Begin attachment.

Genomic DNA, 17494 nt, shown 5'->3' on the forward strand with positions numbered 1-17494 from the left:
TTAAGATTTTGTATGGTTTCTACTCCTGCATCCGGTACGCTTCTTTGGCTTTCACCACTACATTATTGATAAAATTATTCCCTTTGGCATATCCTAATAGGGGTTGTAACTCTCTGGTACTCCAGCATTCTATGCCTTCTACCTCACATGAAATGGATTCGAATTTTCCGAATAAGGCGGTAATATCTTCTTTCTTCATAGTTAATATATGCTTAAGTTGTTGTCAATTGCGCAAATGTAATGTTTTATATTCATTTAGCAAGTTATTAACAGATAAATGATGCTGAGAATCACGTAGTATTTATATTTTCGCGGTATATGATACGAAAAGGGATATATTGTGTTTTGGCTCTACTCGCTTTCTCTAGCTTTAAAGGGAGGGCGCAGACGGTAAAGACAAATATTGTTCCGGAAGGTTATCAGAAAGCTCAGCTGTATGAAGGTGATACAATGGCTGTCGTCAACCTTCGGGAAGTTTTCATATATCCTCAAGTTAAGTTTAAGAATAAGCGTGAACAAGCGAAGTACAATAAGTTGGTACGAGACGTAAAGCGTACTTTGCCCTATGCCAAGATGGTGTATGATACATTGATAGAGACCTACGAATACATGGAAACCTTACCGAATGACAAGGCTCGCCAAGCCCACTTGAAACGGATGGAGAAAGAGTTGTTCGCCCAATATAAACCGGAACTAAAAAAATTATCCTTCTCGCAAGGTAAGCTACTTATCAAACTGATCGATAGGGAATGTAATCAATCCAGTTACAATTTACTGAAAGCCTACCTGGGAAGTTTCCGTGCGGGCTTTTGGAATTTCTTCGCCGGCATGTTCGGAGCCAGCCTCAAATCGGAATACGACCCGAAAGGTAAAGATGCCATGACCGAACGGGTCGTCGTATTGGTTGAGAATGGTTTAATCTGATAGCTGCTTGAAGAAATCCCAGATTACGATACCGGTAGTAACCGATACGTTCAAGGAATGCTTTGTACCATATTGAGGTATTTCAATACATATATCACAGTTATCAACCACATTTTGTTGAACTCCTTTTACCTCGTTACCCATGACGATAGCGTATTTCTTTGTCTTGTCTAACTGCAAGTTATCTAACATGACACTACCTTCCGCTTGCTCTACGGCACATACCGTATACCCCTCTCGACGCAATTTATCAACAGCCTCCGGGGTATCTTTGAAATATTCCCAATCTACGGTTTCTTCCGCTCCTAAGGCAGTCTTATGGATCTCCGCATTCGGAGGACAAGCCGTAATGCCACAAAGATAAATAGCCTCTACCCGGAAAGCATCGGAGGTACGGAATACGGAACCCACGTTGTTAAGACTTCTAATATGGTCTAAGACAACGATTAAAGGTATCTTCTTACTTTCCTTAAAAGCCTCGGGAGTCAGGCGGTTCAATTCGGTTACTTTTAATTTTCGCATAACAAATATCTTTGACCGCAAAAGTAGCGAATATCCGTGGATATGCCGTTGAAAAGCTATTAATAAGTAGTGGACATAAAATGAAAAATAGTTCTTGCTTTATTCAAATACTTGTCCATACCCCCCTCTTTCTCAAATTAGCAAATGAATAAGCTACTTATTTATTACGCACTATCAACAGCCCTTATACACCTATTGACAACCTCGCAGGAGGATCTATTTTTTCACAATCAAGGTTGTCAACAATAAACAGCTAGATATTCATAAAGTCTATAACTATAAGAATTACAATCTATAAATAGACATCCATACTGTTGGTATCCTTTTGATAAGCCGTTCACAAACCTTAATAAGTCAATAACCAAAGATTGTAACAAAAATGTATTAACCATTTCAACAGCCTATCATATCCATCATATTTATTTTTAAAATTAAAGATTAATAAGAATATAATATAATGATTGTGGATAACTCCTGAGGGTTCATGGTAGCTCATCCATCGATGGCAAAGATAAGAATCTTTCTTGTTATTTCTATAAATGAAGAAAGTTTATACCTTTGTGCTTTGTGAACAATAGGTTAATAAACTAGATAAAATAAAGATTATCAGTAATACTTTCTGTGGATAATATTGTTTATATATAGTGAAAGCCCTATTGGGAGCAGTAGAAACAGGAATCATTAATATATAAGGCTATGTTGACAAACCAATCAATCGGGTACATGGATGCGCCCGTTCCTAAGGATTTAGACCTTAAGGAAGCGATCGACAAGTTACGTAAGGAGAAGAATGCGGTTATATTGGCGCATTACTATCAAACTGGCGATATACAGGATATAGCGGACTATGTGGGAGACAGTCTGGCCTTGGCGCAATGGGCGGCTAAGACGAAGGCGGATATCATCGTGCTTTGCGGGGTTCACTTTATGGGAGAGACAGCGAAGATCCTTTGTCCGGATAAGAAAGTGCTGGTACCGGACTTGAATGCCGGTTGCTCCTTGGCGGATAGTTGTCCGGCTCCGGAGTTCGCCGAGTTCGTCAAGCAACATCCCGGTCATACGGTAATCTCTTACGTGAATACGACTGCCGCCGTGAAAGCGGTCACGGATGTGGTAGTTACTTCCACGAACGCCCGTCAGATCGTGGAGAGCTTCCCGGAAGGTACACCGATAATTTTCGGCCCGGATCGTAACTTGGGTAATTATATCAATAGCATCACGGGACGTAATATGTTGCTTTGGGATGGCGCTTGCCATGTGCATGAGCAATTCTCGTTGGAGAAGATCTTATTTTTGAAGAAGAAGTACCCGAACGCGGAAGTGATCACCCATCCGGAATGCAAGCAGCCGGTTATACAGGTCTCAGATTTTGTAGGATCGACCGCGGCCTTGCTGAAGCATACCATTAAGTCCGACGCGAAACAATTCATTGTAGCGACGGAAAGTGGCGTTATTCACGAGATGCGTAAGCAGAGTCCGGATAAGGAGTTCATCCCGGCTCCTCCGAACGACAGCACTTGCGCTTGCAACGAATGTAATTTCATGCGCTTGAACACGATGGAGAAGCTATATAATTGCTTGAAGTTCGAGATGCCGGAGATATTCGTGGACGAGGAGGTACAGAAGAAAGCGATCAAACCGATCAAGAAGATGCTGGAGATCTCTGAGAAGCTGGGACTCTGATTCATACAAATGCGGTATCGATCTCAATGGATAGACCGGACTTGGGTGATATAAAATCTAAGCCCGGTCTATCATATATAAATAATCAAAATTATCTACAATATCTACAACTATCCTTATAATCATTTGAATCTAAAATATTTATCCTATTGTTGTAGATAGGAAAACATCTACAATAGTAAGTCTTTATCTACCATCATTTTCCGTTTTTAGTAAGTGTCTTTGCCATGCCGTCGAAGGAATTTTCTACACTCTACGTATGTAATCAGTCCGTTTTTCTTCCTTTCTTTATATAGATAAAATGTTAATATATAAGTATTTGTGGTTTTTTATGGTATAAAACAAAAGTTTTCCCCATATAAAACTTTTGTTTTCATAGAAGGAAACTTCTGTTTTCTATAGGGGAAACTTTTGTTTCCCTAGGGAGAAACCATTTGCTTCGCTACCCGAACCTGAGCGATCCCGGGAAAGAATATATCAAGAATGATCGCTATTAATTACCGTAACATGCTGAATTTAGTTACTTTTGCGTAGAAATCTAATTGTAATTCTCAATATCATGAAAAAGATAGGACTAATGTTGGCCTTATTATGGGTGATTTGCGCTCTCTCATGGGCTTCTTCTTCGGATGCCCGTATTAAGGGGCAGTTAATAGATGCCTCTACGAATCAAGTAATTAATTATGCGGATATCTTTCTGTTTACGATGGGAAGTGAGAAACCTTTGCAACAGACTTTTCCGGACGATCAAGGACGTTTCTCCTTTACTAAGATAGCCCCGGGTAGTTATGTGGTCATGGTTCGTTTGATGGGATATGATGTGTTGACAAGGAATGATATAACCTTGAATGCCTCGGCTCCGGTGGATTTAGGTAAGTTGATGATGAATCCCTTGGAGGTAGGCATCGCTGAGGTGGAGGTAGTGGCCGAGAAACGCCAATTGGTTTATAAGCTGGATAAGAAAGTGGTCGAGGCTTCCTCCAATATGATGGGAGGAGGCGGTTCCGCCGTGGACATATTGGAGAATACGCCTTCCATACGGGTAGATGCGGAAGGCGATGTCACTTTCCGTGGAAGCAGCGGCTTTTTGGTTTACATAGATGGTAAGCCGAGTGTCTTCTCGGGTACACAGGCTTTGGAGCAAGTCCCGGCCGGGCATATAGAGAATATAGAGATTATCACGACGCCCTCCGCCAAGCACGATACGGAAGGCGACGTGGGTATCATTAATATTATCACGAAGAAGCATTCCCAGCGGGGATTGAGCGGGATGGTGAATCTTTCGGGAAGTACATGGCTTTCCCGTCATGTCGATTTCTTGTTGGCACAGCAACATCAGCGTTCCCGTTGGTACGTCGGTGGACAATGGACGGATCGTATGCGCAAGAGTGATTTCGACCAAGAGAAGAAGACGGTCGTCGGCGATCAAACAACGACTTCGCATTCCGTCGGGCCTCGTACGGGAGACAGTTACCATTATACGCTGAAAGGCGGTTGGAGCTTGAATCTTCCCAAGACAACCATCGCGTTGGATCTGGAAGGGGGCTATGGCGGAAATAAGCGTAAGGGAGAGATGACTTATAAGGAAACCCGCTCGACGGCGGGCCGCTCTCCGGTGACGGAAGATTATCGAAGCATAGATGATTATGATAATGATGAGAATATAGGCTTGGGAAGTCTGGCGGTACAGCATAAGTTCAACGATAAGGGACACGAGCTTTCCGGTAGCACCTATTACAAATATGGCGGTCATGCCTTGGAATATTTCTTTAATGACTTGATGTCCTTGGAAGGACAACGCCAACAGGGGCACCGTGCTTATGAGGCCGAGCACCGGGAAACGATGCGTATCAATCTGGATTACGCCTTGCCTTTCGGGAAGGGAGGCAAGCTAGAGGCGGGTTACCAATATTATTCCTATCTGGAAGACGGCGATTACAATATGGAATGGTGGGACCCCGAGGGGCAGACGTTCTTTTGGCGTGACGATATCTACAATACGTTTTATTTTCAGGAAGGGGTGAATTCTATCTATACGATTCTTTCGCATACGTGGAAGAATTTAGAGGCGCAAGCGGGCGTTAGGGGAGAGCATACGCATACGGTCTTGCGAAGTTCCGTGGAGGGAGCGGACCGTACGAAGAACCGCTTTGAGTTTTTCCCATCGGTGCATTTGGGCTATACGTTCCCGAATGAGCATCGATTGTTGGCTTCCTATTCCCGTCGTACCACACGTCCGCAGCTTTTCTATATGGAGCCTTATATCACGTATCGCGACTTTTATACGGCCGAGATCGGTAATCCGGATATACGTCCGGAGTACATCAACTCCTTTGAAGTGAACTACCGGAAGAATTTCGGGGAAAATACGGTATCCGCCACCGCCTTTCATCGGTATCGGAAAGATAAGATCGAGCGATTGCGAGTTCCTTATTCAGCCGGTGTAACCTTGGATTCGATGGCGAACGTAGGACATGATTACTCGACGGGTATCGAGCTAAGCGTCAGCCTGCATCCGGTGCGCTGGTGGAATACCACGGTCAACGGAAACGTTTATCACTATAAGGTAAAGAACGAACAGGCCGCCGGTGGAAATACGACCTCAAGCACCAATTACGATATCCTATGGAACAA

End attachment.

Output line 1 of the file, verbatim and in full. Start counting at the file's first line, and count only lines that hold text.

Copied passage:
Genomic DNA, 17494 nt, shown 5'->3' on the forward strand with positions numbered 1-17494 from the left: